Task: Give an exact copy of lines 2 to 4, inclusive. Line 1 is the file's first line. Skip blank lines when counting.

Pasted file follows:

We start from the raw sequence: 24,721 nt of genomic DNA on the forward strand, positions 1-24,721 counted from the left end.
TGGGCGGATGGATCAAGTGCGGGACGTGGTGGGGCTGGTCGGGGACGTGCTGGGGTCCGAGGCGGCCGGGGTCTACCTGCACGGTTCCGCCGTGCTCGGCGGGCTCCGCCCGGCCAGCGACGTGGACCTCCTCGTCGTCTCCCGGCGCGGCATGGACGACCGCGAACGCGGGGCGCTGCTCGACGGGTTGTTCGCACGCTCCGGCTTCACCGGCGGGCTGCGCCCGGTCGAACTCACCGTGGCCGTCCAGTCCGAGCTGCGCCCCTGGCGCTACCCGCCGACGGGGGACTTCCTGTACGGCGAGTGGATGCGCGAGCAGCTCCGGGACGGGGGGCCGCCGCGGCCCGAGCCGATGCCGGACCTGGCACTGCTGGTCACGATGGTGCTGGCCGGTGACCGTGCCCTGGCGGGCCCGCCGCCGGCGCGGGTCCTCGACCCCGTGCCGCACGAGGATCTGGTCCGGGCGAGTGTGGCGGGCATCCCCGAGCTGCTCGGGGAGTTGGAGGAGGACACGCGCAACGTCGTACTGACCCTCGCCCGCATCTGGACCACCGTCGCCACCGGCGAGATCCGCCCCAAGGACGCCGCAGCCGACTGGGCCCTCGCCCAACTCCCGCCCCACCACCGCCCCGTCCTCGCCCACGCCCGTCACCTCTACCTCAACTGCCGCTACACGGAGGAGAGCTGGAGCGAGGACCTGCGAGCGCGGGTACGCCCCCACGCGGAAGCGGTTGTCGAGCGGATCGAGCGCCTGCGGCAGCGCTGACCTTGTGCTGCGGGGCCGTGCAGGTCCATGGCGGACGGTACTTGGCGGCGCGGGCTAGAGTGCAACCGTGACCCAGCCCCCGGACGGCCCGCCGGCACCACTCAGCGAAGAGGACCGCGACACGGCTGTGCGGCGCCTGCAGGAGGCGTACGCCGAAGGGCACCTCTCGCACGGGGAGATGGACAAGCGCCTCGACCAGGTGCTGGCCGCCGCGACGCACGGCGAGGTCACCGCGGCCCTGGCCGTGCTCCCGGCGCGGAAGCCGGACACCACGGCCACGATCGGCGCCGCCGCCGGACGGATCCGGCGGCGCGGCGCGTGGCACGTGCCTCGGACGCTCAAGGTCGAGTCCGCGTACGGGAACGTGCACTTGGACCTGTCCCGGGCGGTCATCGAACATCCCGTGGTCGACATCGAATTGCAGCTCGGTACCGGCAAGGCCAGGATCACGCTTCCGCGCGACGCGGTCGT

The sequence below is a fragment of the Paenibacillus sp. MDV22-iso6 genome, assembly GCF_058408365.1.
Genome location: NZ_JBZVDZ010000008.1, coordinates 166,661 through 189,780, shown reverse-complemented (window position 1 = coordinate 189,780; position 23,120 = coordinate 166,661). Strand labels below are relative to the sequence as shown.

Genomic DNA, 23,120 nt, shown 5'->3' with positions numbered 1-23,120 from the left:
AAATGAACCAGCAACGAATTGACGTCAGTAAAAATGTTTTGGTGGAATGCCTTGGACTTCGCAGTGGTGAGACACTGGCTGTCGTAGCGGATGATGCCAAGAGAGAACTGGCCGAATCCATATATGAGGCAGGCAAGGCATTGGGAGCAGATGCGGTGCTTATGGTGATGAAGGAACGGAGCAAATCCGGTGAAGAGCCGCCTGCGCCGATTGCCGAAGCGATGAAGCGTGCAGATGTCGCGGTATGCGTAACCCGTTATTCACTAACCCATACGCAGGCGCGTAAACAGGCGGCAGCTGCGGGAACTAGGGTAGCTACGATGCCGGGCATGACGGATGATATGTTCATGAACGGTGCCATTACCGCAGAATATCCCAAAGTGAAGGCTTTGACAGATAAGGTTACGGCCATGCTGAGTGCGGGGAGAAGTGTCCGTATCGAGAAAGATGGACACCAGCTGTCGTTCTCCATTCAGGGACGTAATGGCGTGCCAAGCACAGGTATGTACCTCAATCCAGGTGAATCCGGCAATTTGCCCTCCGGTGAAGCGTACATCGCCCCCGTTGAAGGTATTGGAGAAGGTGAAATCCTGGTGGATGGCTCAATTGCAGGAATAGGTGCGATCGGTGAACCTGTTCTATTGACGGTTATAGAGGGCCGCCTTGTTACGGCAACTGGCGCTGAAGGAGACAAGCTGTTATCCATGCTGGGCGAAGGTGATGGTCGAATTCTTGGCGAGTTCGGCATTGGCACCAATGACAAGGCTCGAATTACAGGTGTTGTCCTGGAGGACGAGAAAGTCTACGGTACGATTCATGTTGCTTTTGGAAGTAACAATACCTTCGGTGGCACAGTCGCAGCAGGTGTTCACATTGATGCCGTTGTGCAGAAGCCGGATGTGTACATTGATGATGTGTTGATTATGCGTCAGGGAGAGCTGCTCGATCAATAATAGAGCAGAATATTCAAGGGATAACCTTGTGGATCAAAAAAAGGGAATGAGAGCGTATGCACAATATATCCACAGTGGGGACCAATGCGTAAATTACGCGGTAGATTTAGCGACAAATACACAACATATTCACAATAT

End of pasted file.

TGGGCGGATGGATCAAGTGCGGGACGTGGTGGGGCTGGTCGGGGACGTGCTGGGGTCCGAGGCGGCCGGGGTCTACCTGCACGGTTCCGCCGTGCTCGGCGGGCTCCGCCCGGCCAGCGACGTGGACCTCCTCGTCGTCTCCCGGCGCGGCATGGACGACCGCGAACGCGGGGCGCTGCTCGACGGGTTGTTCGCACGCTCCGGCTTCACCGGCGGGCTGCGCCCGGTCGAACTCACCGTGGCCGTCCAGTCCGAGCTGCGCCCCTGGCGCTACCCGCCGACGGGGGACTTCCTGTACGGCGAGTGGATGCGCGAGCAGCTCCGGGACGGGGGGCCGCCGCGGCCCGAGCCGATGCCGGACCTGGCACTGCTGGTCACGATGGTGCTGGCCGGTGACCGTGCCCTGGCGGGCCCGCCGCCGGCGCGGGTCCTCGACCCCGTGCCGCACGAGGATCTGGTCCGGGCGAGTGTGGCGGGCATCCCCGAGCTGCTCGGGGAGTTGGAGGAGGACACGCGCAACGTCGTACTGACCCTCGCCCGCATCTGGACCACCGTCGCCACCGGCGAGATCCGCCCCAAGGACGCCGCAGCCGACTGGGCCCTCGCCCAACTCCCGCCCCACCACCGCCCCGTCCTCGCCCACGCCCGTCACCTCTACCTCAACTGCCGCTACACGGAGGAGAGCTGGAGCGAGGACCTGCGAGCGCGGGTACGCCCCCACGCGGAAGCGGTTGTCGAGCGGATCGAGCGCCTGCGGCAGCGCTGACCTTGTGCTGCGGGGCCGTGCAGGTCCATGGCGGACGGTACTTGGCGGCGCGGGCTAGAGTGCAACCGTGACCCAGCCCCCGGACGGCCCGCCGGCACCACTCAGCGAAGAGGACCGCGACACGGCTGTGCGGCGCCTGCAGGAGGCGTACGCCGAAGGGCACCTCTCGCACGGGGAGATGGACAAGCGCCTCGACCAGGTGCTGGCCGCCGCGACGCACGGCGAGGTCACCGCGGCCCTGGCCGTGCTCCCGGCGCGGAAGCCGGACACCACGGCCACGATCGGCGCCGCCGCCGGACGGATCCGGCGGCGCGGCGCGTGGCACGTGCCTCGGACGCTCAAGGTCGAGTCCGCGTACGGGAACGTGCACTTGGACCTGTCCCGGGCGGTCATCGAACATCCCGTGGTCGACATCGAATTGCAGCTCGGTACCGGCAAGGCCAGGATCACGCTTCCGCGCGACGCGGTCGT

The sequence below is a fragment of the Paenibacillus sp. MDV22-iso6 genome, assembly GCF_058408365.1.
Genome location: NZ_JBZVDZ010000008.1, coordinates 166,661 through 189,780, shown reverse-complemented (window position 1 = coordinate 189,780; position 23,120 = coordinate 166,661). Strand labels below are relative to the sequence as shown.